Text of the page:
January 26th, 2007

Taxation Without Representation

History lesson: The circumstance that sparked the long birthing process of our nation was taxation without representation.

While we officially have representation in our government, 74% of Americans allegedly believe that Congress is out of touch with their constituents. Self-serving career politicians in bed with corporate lobbyists do not represent the people who voted them into office.

And we are heavily taxed in our day, with a long, obtuse list of various taxes imposed upon us.

We didn’t put up with it before. Why are we putting up with it now?

Read quotes about “taxes” on Quoty

10 Responses to “Taxation Without Representation”

  1. Connor
    January 26, 2007 at 10:18 am #

    Whether you believe the media spin on the guy or not, Edward Brown seems to have the same spirit as the early colonials who demanded fiscal transparency and legitimate laws.

    This legal response from a prosecuting attorney is especially interesting:

    The government is unable, therefore, to offer case authority for the universally accepted proposition that a citizen of the United States, working and residing in the United States, subject to federal law, earning wages, and responsible for filing an income tax return, is liable for taxation.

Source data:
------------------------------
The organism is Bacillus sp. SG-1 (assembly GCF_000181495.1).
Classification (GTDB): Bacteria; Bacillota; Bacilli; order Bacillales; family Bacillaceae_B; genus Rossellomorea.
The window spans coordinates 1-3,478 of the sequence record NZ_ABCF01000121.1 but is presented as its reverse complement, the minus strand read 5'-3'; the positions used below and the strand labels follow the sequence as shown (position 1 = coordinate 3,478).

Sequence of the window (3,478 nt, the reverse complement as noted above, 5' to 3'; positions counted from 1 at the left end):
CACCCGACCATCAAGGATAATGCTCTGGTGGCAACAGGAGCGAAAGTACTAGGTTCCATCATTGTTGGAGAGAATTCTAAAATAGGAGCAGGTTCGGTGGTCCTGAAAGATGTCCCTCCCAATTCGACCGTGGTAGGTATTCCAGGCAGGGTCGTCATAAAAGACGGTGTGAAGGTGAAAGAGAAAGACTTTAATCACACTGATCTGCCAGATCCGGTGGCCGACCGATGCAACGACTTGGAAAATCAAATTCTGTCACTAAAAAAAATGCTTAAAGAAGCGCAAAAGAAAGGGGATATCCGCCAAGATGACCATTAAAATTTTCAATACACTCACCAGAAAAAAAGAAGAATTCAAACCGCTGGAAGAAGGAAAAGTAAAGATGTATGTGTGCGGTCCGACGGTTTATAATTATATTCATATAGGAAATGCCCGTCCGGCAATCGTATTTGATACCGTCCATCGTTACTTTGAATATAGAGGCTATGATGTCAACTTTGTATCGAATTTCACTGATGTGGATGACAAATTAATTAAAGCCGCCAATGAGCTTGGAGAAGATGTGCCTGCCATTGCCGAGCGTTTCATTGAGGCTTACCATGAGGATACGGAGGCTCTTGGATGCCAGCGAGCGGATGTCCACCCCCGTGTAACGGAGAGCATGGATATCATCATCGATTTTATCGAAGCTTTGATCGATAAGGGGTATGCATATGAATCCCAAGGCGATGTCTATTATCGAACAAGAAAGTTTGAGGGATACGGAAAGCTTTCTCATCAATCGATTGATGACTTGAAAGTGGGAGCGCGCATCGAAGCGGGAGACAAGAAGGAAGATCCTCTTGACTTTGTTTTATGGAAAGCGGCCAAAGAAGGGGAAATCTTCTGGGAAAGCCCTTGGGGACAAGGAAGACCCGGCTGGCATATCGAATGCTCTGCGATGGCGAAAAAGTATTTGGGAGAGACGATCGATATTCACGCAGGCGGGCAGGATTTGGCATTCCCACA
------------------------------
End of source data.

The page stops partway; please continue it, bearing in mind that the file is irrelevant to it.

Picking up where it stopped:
“Universally accepted” is a load of hogwash. Just because everybody thinks we’re supposed to pay something does not make it so.

    I’ll be very interested to see how Uncle Sam dukes it out with Mr. Brown. Good thing there are local supporters serving as watchdogs for any action taken.

  2. Sam B
    January 26, 2007 at 11:41 am #

    Um, if the prosecuting attorney can’t offer case authority or Internal Revenue Code authority for the proposition that wage income is liable for taxation, he’s not a very good attorney. The Code is clear, and the caselaw is even clearer.